Archive for ‘Desserts & Sweets’

October 23, 2015

Pumpkin Bourbon Flip

Pumpkin Bourbon Flip

Pumpkin-mania is here folks. Lattes, beer, ice cream, pie – you name it. If it’s Autumn, it’s pumpkin.

A lot of people make fun of the pumpkin craze, but I for one welcome our new pumpkin overlords. Pumpkin and its other squash-kin are delicious, vibrant, versatile, and cheap. They are great in a wide array of sweet and savory dishes and the perfect antidote to cold-weather gloom.

However, even though pumpkin dominates Autumn like no other seasonal vegetable and pairs great with all things sweet and creamy, there is a surprising lack of pumpkin cocktails.

Enter the Pumpkin Bourbon Flip.

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April 26, 2015

Bourbon Panna Cotta with Hot Fudge Sauce

Bourbon Panna Cotta

Once again I have to apologize for how tardy I’ve been in posting new recipes. I actually made this dish back on Valentine’s Day, but work and school have been all-consuming over the past several months. Add in the fact that Maggie and I just bought our first home (!!!) and you can imagine it’s been a very busy time for me. Now that things have settled down though I hope to get back to a more regular posting schedule.

If you were expecting a verbose return, I’m going to disappoint you once more; there isn’t that much to say about this dish. It’s cream, vanilla, nutmeg, chocolate – and bourbon. If you aren’t sold after hearing that lineup, you might be a lost cause. I just don’t think there is anything I can do.

The real uniqueness of panna cotta comes from the silky yet firm texture and, of course, the presentation. I used a broad, shallow dish for the cast, but you can really use any shape you want as long as you can get the panna cotta out after a warm water bath. Feel free to experiment!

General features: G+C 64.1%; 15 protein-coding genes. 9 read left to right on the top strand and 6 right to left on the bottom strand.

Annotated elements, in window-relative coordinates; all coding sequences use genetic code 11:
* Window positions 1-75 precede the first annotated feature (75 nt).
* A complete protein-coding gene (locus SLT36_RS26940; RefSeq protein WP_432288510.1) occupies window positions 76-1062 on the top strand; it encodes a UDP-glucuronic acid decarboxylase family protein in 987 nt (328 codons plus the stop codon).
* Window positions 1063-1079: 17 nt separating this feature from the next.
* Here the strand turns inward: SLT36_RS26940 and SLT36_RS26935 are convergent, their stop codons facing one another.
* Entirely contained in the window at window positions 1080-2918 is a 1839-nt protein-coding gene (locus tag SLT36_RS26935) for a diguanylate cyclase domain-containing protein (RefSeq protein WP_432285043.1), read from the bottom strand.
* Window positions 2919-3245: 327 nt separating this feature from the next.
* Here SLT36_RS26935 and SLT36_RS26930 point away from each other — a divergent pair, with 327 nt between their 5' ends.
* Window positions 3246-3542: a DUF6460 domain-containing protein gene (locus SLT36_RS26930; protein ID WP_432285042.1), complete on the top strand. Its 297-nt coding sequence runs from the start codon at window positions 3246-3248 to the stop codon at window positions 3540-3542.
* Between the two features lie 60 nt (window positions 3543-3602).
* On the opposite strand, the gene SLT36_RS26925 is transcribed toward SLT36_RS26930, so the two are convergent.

Bourbon Panna Cotta with Hot Fudge Sauce (serves 4)

Panna Cotta Ingredients

  • 1/4 cup bourbon
  • 1 tablespoon unflavored powdered gelatin
  • 2 cups heavy whipping cream
  • 1/3 cup sugar
  • 1 teaspoons vanilla extract
  • 1 dash of nutmeg

Hot Fudge Sauce Ingredients

  • 1/2 cup heavy cream
  • 1/4 cup brown sugar
  • 1 tablespoon of butter
  • 1 pinch of salt
  • 1 cup semisweet chocolate, broken into small pieces

Instructions

  1. Pour the bourbon into a bowl and sprinkle the gelatin over it. Let stand for 4-5 minutes until the gelatin has softened and dissolved.
  2. In a saucepan, heat the cream on medium until it begins to simmer. Add the sugar, vanilla extract, and nutmeg and continue to simmer, stirring occasionally, for about 5 minutes or until the sugar has dissolved.
  3. Pour the cream mixture into the bowl and gentle mix into the bourbon and gelatin until fully incorporated. Divide the mixture into serving vessels and refrigerate for at least four hours to give the panna cotta time to set up.
  4. In a saucepan, heat the 1/2 cup of heavy cream to a simmer. Add the brown sugar, salt and butter and continue simmering until dissolved. Add in half the chocolate and continue stirring until melted and mixed in. Repeat with the second half of the chocolate and remove the pan from the heat.